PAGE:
Neuroethics, December 2015, Volume 8, Issue 3, pp 315-326
33 Pages Posted: 15 Nov 2015
Date Written: November 13, 2015
Criminologists have long acknowledged the link between a number of cognitive deficits, including low intelligence and impulsivity, and crime. A new wave of research has demonstrated that pharmacological intervention can restore or improve cognitive function, particularly executive function (including the inhibition of impulsive response), and restore neural plasticity. Such restoration and improvement can allow for easier acquisition of new skills and as a result, presents significant possibilities for the criminal justice system. For example, studies have shown that supplements of Omega-3, a fatty acid commonly found in food such as tuna, can decrease frequency of violent incidents in an incarcerated population. Research has also begun to explore the use of selective serotonin reuptake inhibitors (SSRIs) to reduce impulsivity in some violent offenders. However, there are significant legal and ethical implications when moving from dietary supplements to prescription pharmaceuticals and medical devices for cognitive intervention. This paper will explore the legal and ethical issues surrounding the use of pharmacological intervention on prisoners as an effort to reduce crime and recidivism.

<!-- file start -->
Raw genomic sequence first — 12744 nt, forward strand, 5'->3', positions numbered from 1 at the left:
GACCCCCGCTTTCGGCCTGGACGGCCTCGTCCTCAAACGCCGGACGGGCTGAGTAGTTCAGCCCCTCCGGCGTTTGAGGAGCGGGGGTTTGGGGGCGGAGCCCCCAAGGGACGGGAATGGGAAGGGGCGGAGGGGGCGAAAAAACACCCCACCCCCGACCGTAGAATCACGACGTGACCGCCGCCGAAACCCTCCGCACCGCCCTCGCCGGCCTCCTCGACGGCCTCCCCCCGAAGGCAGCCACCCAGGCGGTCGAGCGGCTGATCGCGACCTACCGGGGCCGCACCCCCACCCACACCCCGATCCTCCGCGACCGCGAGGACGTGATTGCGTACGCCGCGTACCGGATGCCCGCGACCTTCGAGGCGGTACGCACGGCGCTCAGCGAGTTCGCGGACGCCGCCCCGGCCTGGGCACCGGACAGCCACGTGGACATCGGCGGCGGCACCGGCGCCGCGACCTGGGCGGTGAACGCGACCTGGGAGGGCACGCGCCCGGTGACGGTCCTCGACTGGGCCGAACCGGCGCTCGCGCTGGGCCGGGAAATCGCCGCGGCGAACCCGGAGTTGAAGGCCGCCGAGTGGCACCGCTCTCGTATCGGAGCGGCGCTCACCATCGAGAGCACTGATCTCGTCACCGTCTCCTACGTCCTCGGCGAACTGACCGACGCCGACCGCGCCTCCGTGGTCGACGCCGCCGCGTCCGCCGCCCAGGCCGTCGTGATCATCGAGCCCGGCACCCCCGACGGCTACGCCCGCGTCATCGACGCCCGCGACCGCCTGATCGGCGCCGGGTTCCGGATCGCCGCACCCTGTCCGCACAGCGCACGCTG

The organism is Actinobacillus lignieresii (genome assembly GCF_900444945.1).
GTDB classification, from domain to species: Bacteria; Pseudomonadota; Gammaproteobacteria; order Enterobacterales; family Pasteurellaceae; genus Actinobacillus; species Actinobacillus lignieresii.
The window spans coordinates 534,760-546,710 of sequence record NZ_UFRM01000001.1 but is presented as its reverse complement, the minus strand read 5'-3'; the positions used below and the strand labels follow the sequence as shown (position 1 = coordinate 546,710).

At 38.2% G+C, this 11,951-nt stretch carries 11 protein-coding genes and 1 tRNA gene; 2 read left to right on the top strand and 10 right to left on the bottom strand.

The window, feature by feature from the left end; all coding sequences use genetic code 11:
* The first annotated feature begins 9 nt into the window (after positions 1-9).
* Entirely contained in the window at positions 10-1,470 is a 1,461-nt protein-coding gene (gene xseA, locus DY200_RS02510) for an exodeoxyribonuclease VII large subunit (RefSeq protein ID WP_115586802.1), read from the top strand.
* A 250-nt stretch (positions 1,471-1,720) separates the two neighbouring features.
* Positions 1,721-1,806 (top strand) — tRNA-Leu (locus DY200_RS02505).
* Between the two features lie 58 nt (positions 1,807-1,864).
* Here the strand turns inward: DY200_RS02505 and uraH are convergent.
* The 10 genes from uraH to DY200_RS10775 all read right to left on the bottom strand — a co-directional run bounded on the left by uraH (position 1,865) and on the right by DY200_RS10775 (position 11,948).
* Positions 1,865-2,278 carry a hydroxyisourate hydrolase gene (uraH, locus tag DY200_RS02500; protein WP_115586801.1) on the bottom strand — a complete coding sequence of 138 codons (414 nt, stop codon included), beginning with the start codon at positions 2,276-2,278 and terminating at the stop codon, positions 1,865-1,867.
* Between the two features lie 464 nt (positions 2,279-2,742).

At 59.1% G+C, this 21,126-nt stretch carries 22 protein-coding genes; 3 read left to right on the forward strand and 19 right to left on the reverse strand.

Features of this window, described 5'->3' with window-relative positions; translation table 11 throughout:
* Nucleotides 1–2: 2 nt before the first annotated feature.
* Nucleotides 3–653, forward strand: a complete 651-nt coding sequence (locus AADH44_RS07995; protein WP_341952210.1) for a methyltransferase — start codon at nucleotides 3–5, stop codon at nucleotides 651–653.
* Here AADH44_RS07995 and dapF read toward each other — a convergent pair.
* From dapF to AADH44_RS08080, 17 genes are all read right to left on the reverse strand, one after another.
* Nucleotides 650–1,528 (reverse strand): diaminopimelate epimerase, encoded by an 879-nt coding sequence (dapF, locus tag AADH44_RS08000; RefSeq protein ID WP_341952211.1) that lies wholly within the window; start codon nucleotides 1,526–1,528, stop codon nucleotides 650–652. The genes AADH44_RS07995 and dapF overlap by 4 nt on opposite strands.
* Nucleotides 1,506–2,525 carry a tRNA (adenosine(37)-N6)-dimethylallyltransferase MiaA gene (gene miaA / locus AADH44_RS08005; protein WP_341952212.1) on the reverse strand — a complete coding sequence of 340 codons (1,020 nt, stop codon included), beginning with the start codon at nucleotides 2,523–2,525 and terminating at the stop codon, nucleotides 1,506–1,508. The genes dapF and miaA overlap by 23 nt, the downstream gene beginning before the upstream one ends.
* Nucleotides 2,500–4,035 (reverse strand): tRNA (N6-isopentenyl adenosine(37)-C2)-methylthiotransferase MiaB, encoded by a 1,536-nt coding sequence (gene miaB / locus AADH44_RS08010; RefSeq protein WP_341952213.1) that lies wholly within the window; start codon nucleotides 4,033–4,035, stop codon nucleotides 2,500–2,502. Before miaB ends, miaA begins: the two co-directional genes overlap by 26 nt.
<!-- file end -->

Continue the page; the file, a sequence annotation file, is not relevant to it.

Keywords: Prisoners; Crime; Biomedical Enhancement; Cognitive Enhancers
Suggested Citation: Suggested Citation
Shniderman, Adam B. and Solberg, Lauren B., Cosmetic Psychopharmacology for Prisoners: Reducing Crime and Recidivism Through Cognitive Intervention (November 13, 2015). Neuroethics, December 2015, Volume 8, Issue 3, pp 315-326. Available at SSRN: https://ssrn.com/abstract=2690634